Knight Science Journalism Fellow, ’14-15
Scott Huler, the Knight Project Fellow for 2014-2015, is the author of six books of nonfiction, including On the Grid, No-Man’s Lands, and Defining the Wind. He is taking a modern walking expedition through the Carolinas, following in the footsteps of John Lawson, an explorer who made the trek in 1700 in one of the earliest of the Lewis and Clark-type of scientific explorations in America. Scott is documenting his journey at Lawsontrek.com and on the KSJ blog.
What is the one story you would like to be covering if you weren’t a KSJ Fellow this year?
I think, as project fellow, I get the best of both worlds: not only am I a fellow, I also get to cover the story I would be covering if I weren’t a fellow. Did that make sense? For the last five months, I have been retracing the journey of John Lawson, who in 1700-1701 took a journey of exploration through the Carolinas. This project includes all the topics I love to address in my work: the importance of being awake to your surroundings, of noticing what’s going on around you, of learning what you can from a world that’s usually working pretty hard to teach you things if you’ll only listen. So I’m happy doing that and don’t feel like I’m missing anything.
What has been your most enjoyable or enriching experience at MIT so far?
I tend to come up for short visits, so naturally the time I spend with my fellow fellows is the highlight. I love the MIT Museum and historical Cambridge and Boston — especially the urban architecture — and I’ve loved the trainings I’ve been able to come up for. But far and away what I’m getting the most out of is the company and example of the other KSJ Fellows.
What advice do you have for a young MIT student who is interested in a career in science journalism?
Take everything. Learn everything. Read everything. Ask everything. I was an English major but I took geology and psychology and biology and chemistry and calculus and astronomy and economics and politics. If I had spent four years reading novels and poems I would have nothing to offer now. The world is made for people who like to address, understand, and solve problems. The more tools you have, the better you’re going to be at that.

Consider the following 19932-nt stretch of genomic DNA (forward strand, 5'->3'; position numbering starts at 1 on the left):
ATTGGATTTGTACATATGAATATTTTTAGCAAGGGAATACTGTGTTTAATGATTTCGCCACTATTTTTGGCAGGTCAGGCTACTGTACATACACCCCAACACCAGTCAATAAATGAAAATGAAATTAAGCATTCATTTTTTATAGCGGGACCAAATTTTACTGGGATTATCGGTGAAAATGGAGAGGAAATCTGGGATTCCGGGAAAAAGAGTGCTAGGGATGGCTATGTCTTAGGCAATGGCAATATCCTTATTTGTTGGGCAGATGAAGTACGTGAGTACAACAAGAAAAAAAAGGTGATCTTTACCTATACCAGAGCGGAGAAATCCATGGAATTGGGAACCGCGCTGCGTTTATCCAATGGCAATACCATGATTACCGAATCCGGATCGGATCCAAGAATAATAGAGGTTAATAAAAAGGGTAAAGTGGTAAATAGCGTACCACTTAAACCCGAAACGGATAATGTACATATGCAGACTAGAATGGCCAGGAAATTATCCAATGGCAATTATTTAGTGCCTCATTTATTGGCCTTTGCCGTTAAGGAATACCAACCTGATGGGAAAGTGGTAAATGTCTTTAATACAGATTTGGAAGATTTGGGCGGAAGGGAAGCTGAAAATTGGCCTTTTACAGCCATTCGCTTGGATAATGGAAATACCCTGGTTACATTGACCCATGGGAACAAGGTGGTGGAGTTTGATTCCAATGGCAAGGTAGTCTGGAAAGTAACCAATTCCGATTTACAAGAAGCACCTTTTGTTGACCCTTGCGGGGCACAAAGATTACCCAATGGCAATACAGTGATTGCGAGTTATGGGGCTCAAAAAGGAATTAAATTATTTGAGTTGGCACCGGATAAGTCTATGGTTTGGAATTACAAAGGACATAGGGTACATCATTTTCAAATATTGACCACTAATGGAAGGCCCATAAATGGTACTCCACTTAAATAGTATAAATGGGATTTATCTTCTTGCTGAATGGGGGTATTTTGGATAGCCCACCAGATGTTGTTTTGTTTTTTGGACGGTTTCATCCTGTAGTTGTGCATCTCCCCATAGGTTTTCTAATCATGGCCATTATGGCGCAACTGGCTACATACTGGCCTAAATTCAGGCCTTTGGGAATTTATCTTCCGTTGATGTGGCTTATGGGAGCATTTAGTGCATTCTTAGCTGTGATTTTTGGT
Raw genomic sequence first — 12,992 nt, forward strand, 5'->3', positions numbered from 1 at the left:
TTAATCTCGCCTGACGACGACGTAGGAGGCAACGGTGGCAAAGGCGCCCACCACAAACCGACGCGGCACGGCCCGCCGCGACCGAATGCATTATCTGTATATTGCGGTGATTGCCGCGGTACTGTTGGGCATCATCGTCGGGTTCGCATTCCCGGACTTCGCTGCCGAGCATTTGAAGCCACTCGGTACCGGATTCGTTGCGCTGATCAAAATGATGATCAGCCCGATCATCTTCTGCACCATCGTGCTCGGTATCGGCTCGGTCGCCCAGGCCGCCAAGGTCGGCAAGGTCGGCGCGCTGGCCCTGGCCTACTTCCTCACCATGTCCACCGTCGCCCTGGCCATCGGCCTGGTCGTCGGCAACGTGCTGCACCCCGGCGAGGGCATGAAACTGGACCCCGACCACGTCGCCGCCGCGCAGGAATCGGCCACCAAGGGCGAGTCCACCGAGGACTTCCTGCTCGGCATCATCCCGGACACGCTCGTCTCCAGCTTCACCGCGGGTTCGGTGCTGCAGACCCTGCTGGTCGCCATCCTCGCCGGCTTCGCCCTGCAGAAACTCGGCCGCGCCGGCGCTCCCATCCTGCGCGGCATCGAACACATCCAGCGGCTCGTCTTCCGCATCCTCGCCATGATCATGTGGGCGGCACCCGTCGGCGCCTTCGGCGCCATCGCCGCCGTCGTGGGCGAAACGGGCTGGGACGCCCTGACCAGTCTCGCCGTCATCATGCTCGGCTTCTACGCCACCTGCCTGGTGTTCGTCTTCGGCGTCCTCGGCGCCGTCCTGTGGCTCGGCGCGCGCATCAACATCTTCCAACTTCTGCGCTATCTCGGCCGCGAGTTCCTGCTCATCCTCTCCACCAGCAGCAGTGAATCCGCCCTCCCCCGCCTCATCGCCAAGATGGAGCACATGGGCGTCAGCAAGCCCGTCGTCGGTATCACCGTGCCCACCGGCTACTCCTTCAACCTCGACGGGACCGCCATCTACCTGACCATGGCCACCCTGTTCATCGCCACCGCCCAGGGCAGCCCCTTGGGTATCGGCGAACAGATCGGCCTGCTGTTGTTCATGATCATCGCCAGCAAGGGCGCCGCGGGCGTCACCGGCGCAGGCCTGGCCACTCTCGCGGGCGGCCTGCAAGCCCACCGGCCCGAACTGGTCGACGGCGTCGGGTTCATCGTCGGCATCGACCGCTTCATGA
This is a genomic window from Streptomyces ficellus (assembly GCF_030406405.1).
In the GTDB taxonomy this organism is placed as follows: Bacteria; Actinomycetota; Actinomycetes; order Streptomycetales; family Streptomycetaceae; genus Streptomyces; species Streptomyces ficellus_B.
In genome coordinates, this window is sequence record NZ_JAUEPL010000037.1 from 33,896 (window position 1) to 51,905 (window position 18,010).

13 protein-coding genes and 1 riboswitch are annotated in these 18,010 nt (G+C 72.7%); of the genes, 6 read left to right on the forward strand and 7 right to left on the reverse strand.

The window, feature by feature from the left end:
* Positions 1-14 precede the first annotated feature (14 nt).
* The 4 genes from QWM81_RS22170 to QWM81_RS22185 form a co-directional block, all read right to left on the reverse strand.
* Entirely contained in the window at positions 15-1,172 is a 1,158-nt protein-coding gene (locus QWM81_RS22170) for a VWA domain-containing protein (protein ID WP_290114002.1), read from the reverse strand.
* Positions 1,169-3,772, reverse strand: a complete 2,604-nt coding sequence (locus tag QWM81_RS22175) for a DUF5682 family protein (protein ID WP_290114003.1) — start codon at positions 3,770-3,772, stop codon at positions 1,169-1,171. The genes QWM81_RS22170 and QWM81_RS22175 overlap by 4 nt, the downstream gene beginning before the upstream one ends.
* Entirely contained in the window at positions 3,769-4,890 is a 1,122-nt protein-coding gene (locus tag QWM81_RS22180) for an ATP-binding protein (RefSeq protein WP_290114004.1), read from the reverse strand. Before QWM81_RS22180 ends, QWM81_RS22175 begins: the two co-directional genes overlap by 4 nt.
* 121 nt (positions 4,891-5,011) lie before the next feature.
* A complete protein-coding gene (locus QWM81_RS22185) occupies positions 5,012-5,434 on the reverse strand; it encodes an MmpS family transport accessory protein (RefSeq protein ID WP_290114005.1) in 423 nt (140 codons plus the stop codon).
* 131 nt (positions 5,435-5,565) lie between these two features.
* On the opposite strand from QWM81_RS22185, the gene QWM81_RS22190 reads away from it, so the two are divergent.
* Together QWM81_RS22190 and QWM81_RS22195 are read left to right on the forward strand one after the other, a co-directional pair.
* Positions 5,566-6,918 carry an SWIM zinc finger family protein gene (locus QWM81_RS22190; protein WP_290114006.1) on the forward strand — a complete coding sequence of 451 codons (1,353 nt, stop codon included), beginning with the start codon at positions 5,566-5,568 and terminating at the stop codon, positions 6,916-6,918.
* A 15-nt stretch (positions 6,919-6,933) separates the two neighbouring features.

How have perspectives from the humanities and social sciences — in history, literature, economics, philosophy, etc. — shaped your thinking about issues such as advanced medical research, climate change, the environment, and digital privacy?
The fundamental questions we learned to ask in philosophy, the basic understandings we glean from history, politics, economics — these all form the foundation on which you base your understanding of any science, research, or policy. I can report on science, with fluency and in context, because I have a broad basic education on which to base my understanding.
“The fundamental questions we learned to ask in philosophy, the basic understandings we glean from history, politics, economics — these all form the foundation on which you base your understanding of any science, research, or policy.”
How important is a compelling human narrative when reporting on a complicated scientific issue or a new piece of research? Do you feel narratives like this help or impede public understanding of complicated scientific issues and new research?
People like people, and using people to tell your stories does a great job in making complex matter readable and satisfying.
Avoid, however, the pitfall of mistaking the anecdotal for the representative, and avoid conclusion-leaping, for good or ill. But if your story doesn’t have people in it, chances are people won’t read it.
How does the proliferation of social platforms — Twitter, Tumblr, Facebook — and digital storytelling tools — embedded video, slideshows, podcasts — change the way you conceive of your work as a journalist?
I like to tell people I want to be like Batman: to have the complete utility belt, with every tool imaginable to do my job. My project this year has enabled me to do that. I designed the Lawson Trek website, and as I do my research and take my treks into the field, I update the site constantly. All these new tools and platforms are exactly why I’m able to retrace a 300-year-old journey yet keep the storytelling in the moment.
In this project, I’m able to do what I always tell journalists/storytellers to do: let the story come to you, let it be what it wants to be. Are you a single image, with or without a caption? I’ll Instagram you (and share you at the same time on Twitter and Facebook feeds and in an Instagram array on the landing page of my website). Are you a longer story? I’ll write you for my blog and have you up by the end of the day if I like, or develop you into your own page on the site, supported by images, video, and sound. Are you a long interview, best expressed through video? I can gather you, produce you into a finished video, and share you on YouTube and my website — all without having to leave the field or use a tool further away than my phone.
I’ve posted blogs from my tent on barrier islands, shared Instagram pictures from a canoe, produced and shared video from picnic tables. I think my 18th-century subject, John Lawson, would have used these tools had they been available. The whole point for him — and for me — was to learn what was out there and share that information. For him, that meant publishing a book eight years after his fact-finding journey. For me, it means a book, eventually — which will be far more organized and digested — but also a steady flow of images, sounds, and impressions as I discover them.
Story prepared by MIT SHASS Communications
Editorial team: Emily Hiestand and Daniel Pritchard